• Set hostname: docker run --hostname NAME IMAGE
  • Set domain: docker run --add-host HOSTNAME:IP IMAGE
  • Map local directory: docker run -v HOST:TARGET IMAGE
  • Change entrypoint: docker run -it --entrypoint NAME IMAGE
  • List running: docker ps or docker container ls
  • List all: docker ps -a or docker container ls -a
  • Stop: docker stop ID or docker container stop ID
  • Start: docker start ID
  • Stop all: docker stop $(docker ps -aq)
  • Kill (force stop): docker kill ID or docker container kill ID
  • Remove: docker rm ID or docker container rm ID
  • Remove running: docker rm -f ID
  • Remove all stopped: docker container prune
  • Remove all: docker rm $(docker ps -aq)
  • Rename: docker rename OLD NEW
  • Create image from container: docker commit ID
  • Show modified files: docker diff ID
  • Show mapped ports: docker port ID
  • Copy from container: docker cp ID:SOURCE TARGET
  • Copy to container docker cp TARGET ID:SOURCE
  • Show logs: docker logs ID
  • Show processes: docker top ID
  • Start shell: docker exec -it ID bash

Other useful Docker commands

  • Log in: docker login
  • Run compose file: docker-compose
  • Get info about image: docker inspect IMAGE
  • Show stats of running containers: docker stats
  • Show version: docker version

How to run Swift in a Docker container?

As I promised in the beginning let me show you how to run Swift under linux inside a Docker container. First of all, install Docker (fastest way is brew cask install docker), start the app itself (give it some permissions), and pull the "official" Swift Docker image from the cloud by using the docker pull swift command. 😎

Packaging Swift code into an image

The first thing I'd like to teach you is how to create a custom Docker image & pack all your Swift source code into it. Just create a new Swift project swift package init --type=executable inside a folder and also make a new Dockerfile:

The FROM directive tells Docker to set our base image, which will be the previously pulled "official" Swift Docker image with some minor changes. Let's make those changes right ahead!  We're going to add a new WORKDIR that's called /app, and from now on we'll literally work inside that. The COPY command will copy our local files to the remote (working) directory, CMD will run the given command if you don't specify an external command e.g. run shell. 🐚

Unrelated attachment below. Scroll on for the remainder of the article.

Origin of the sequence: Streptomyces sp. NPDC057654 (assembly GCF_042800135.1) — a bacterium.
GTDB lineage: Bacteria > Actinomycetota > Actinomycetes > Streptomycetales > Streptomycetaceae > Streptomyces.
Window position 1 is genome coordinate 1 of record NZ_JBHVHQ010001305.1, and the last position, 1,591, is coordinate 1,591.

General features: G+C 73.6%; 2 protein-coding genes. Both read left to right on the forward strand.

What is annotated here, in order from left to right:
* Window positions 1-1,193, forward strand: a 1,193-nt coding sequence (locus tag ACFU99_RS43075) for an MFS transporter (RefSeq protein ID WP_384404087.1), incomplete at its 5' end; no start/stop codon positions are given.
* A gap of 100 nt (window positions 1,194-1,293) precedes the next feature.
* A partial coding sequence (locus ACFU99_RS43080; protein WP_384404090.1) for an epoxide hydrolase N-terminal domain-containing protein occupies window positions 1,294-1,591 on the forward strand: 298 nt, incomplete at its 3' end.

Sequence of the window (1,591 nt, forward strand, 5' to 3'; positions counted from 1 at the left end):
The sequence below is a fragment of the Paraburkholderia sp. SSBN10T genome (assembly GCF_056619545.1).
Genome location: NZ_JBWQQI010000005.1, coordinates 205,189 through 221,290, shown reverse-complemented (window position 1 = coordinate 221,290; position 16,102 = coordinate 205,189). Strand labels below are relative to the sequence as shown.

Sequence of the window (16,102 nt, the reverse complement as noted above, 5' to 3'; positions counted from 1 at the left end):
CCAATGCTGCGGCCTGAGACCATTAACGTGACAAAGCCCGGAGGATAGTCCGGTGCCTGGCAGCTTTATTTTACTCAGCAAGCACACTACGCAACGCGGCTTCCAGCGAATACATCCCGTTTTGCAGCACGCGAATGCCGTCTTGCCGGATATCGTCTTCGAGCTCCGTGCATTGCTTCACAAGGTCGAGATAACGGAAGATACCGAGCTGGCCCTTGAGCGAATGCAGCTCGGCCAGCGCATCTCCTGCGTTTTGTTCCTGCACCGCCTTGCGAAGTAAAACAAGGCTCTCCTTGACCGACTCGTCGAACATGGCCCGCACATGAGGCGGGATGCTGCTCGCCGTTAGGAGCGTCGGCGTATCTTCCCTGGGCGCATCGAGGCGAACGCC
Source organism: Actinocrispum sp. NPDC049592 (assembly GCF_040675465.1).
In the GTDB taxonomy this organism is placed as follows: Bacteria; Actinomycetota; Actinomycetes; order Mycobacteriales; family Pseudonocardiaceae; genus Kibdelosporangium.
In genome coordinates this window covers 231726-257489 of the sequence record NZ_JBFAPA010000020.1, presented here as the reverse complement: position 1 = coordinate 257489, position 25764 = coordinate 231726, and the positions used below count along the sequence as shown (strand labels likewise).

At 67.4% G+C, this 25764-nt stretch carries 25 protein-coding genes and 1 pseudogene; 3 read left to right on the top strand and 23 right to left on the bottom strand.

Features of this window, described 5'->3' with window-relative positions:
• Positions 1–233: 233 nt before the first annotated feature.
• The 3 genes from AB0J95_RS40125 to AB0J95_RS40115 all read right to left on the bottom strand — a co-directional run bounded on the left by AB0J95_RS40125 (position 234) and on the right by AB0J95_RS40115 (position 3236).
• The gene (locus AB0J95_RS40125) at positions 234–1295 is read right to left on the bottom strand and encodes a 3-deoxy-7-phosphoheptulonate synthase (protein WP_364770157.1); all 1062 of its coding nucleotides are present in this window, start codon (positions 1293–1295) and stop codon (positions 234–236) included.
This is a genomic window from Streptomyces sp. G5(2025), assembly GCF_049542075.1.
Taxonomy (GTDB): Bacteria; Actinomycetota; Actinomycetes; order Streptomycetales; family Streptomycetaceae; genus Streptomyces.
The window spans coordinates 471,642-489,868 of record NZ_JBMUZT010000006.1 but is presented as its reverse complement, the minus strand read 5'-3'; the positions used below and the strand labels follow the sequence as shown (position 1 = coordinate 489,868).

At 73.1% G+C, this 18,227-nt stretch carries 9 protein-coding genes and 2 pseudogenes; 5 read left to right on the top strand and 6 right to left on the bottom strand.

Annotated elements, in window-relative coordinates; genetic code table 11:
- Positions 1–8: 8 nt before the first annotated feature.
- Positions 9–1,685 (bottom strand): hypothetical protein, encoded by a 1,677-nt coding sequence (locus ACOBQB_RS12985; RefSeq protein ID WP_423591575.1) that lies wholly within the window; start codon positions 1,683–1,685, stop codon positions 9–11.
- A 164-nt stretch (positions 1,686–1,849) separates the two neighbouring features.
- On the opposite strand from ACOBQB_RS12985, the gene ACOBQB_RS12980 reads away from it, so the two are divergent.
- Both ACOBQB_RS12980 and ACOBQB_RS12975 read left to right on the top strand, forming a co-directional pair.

Please note that we could use the ADD instruction instead of COPY or the RUN instuction instead of CMD, but there are slight differneces (see the links).

Now build, tag & finally run the image. 🔨

docker build -t my-swift-image . # build the image
docker run --rm my-swift-image 	 # --rm = remove container after exit

Congratulations! You just made your first Docker image & used your first Docker container with Swift! But wait, do I have to re-build every time I change my code?

Editing Swift code inside a Docker container on-the-fly

The first option is that you execute a bash docker run -it my-swift-image bash and log in to your container so you'll be able to edit Swift source files inside of it & build the whole package by using swift build (or you can run swift test if you'd just like to test your app under linux). This method is a little bit inconvenient, because all the Swift files are copied during the image build process so if you would like to pull out changes from the container you have to manually copy everything, also you can't use your favorite editor inside a terminal window.

Second option is to run the original Swift image, instead of our custom one and attach a local directory to it. Imagine that my sources are under the current directory, so I can simply run docker run --rm -v $(pwd):/app -it swift in order to start a new container with the local content mapped to the remote app directory. Now I can use Xcode, Sublime Text or anything I want to make modifications, and execute my Swift code inside the terminal window by using swift run. 🏃